Bartok: Concerto for Orchestra; Kossuth; Three Village Scenes

Our rating 
5.0 out of 5 star rating 5.0

LABELS: Philips
WORKS: Concerto for Orchestra; Kossuth; Three Village Scenes
PERFORMER: SLUK Slovakian Folk Ensemble Choir, Budapest Festival Orchestra/Iván Fischer
CATALOGUE NO: 456 575-2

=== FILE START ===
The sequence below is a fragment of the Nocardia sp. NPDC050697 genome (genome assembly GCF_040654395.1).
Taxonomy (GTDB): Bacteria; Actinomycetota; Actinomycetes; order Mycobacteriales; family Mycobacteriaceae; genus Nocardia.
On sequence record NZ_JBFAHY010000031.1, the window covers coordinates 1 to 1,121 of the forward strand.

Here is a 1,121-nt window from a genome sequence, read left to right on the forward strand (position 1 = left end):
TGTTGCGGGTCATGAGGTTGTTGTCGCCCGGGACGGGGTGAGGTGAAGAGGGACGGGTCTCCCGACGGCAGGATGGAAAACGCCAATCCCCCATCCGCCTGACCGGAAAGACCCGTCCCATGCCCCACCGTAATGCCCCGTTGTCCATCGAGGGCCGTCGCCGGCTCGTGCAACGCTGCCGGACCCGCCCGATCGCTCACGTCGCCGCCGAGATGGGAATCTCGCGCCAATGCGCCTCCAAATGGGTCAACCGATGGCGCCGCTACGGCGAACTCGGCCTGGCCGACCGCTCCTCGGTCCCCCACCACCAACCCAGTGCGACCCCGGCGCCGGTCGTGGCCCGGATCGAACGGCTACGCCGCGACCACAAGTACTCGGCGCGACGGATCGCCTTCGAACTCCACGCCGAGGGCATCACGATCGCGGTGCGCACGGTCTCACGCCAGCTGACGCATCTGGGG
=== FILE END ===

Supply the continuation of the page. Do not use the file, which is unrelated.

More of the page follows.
Magical, atmospheric, seductive. Fischer’s musicality is selfless but distinctive, his command of the Bartók manner, his grasp of cadence, rhythm and inflection unmistakable, his imaginative understanding of pliant old-world phrasing and rubato (so remarkably demonstrated in his 1997 collection of Liszt Hungarian Rhapsodies) unrivalled. Reminiscent of Giulini, his strength, his quiet authority, is to let the music speak at its own pace: he doesn’t force it, he nurtures it to grow and climax through the attentiveness and reciprocation of his players. Contrasting those Hungarians (Solti, Ormandy, Dorati) who traditionally favoured a hard-driven, outwardly brilliant Concerto, he prefers instead, in the more direct, less histrionic Reiner tradition (1955), to generate energy and structure through concentrating on inner resources of intensity and repose, freed of exaggerated, belligerent point-making. His gift for the longer line, and for floating brilliantly incisive cameos of conversation, dance and fantasy on it, is striking. (The finale is a stunning display track, nowhere more spine-tingling than at 2:45.) Such virtuoso celebration, rich in individual and collective glories, vindicates Fischer’s faith in the musicians of the Budapest Festival Orchestra. In concert, their body language, responding to the music’s passion and poetry, to each other in frown or smile, is something extraordinary to witness. On disc, amazingly, it’s an interaction you can still sense. Kossuth, youthful Lisztian/ Straussian debt notwithstanding, gels definitively. The drama courses deep, the tension is palpable, the summation painful. Ates Orga